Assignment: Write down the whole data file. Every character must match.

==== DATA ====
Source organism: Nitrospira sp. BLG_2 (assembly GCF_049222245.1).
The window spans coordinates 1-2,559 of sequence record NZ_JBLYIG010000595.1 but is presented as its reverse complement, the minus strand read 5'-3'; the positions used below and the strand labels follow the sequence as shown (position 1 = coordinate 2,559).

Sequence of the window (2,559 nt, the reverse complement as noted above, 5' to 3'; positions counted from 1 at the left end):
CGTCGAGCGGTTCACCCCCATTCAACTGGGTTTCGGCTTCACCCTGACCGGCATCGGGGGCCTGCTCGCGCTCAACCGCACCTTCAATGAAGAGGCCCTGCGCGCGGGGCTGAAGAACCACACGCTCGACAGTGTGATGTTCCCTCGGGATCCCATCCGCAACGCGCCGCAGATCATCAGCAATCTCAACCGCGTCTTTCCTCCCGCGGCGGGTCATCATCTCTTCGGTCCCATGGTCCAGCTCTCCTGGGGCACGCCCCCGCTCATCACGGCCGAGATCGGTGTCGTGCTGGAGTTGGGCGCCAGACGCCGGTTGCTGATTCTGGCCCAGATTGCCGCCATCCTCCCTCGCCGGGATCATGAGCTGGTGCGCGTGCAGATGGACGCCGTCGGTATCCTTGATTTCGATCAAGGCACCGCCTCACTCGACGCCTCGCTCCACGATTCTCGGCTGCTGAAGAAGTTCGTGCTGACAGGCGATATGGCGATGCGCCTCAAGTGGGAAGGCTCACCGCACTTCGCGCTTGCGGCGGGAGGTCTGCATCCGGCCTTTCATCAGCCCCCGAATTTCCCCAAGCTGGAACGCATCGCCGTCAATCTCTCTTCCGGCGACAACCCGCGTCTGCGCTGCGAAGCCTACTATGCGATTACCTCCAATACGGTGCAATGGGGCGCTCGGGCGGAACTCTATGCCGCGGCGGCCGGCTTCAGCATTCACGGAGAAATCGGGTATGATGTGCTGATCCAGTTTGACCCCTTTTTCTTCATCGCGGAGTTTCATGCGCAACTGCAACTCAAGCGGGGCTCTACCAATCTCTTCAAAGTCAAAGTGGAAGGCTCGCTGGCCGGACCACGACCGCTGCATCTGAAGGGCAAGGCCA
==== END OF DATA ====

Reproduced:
Source organism: Nitrospira sp. BLG_2 (assembly GCF_049222245.1).
The window spans coordinates 1-2,559 of sequence record NZ_JBLYIG010000595.1 but is presented as its reverse complement, the minus strand read 5'-3'; the positions used below and the strand labels follow the sequence as shown (position 1 = coordinate 2,559).

Sequence of the window (2,559 nt, the reverse complement as noted above, 5' to 3'; positions counted from 1 at the left end):
CGTCGAGCGGTTCACCCCCATTCAACTGGGTTTCGGCTTCACCCTGACCGGCATCGGGGGCCTGCTCGCGCTCAACCGCACCTTCAATGAAGAGGCCCTGCGCGCGGGGCTGAAGAACCACACGCTCGACAGTGTGATGTTCCCTCGGGATCCCATCCGCAACGCGCCGCAGATCATCAGCAATCTCAACCGCGTCTTTCCTCCCGCGGCGGGTCATCATCTCTTCGGTCCCATGGTCCAGCTCTCCTGGGGCACGCCCCCGCTCATCACGGCCGAGATCGGTGTCGTGCTGGAGTTGGGCGCCAGACGCCGGTTGCTGATTCTGGCCCAGATTGCCGCCATCCTCCCTCGCCGGGATCATGAGCTGGTGCGCGTGCAGATGGACGCCGTCGGTATCCTTGATTTCGATCAAGGCACCGCCTCACTCGACGCCTCGCTCCACGATTCTCGGCTGCTGAAGAAGTTCGTGCTGACAGGCGATATGGCGATGCGCCTCAAGTGGGAAGGCTCACCGCACTTCGCGCTTGCGGCGGGAGGTCTGCATCCGGCCTTTCATCAGCCCCCGAATTTCCCCAAGCTGGAACGCATCGCCGTCAATCTCTCTTCCGGCGACAACCCGCGTCTGCGCTGCGAAGCCTACTATGCGATTACCTCCAATACGGTGCAATGGGGCGCTCGGGCGGAACTCTATGCCGCGGCGGCCGGCTTCAGCATTCACGGAGAAATCGGGTATGATGTGCTGATCCAGTTTGACCCCTTTTTCTTCATCGCGGAGTTTCATGCGCAACTGCAACTCAAGCGGGGCTCTACCAATCTCTTCAAAGTCAAAGTGGAAGGCTCGCTGGCCGGACCACGACCGCTGCATCTGAAGGGCAAGGCCA